Ontario has rental guidelines which govern the maximum amount rent can be increased each year. The annual rent increase is calculated based on the Consumer Price Index. For 2013 the maximum rent raise is 2.5%. Therefore if you are currently renting your unit out for $1000 you can bump the rent up to $1025 for 2013.
In most cases, the rent for a unit can be increased if at least 12 months have passed since a tenant first moved in, or if at least 12 months have passed since the last rent increase. Proper notice of 90 days must be given to the tenant before the rent increase takes effect.
Rental guidelines do not apply under the following circumstances:
- Vacant residential units
- Residential units first occupied on or after November 1, 1991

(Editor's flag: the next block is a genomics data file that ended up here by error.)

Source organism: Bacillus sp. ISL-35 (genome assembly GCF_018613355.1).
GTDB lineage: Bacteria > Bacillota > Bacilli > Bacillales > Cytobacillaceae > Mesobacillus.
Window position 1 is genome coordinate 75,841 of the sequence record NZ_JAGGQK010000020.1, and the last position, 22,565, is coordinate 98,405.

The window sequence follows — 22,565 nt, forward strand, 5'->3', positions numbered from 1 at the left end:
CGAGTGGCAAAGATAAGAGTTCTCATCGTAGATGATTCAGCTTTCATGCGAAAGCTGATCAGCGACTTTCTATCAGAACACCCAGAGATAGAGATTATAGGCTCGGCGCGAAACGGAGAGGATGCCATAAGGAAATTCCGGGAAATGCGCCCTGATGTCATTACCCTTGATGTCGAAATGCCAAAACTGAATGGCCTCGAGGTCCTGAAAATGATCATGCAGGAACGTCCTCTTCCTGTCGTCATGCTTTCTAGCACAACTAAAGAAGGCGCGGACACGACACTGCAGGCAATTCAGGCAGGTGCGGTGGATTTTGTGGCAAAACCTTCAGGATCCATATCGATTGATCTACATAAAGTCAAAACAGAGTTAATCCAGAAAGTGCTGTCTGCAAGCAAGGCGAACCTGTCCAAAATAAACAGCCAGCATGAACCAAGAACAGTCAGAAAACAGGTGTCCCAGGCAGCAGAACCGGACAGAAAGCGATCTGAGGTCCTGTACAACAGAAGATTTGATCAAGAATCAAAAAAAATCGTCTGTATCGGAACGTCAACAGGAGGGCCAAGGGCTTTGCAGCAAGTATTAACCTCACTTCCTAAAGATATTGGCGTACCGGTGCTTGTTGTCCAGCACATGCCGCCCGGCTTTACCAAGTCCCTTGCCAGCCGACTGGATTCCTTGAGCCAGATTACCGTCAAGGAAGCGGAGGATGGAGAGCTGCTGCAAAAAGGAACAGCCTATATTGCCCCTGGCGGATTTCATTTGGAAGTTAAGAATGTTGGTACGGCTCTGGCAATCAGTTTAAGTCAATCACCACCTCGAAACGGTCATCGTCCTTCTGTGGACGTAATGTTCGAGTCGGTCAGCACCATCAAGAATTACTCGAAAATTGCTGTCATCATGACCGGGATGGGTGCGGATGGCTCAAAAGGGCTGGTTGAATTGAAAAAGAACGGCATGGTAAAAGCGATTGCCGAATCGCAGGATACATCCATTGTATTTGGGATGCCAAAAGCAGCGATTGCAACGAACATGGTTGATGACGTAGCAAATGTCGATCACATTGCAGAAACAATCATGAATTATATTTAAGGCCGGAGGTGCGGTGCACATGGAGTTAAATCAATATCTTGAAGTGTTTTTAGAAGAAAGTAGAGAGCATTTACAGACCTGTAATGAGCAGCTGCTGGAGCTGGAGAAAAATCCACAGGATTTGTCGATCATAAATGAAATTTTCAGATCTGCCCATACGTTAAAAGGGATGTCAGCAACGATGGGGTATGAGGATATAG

- Social housing units
- Nursing homes
- Commercial property
The second bullet point is an important one to take note of. What this means is that any rental unit built or first occupied after Nov. 1 1991 does not fall under the rent increase guidelines. Therefore the rents can be bumped as much as the market will bear. Even homes that were built prior to 1991 but never used as a rental then converted to a rental after 1991- would not fall under the rental increase guidelines.
From my experience many investors are not aware of this “loop hole” and this can be a great tool to crank up the return on under preforming properties built or occupied after Nov, 1 1991.
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Contact Curt Knight – email@example.com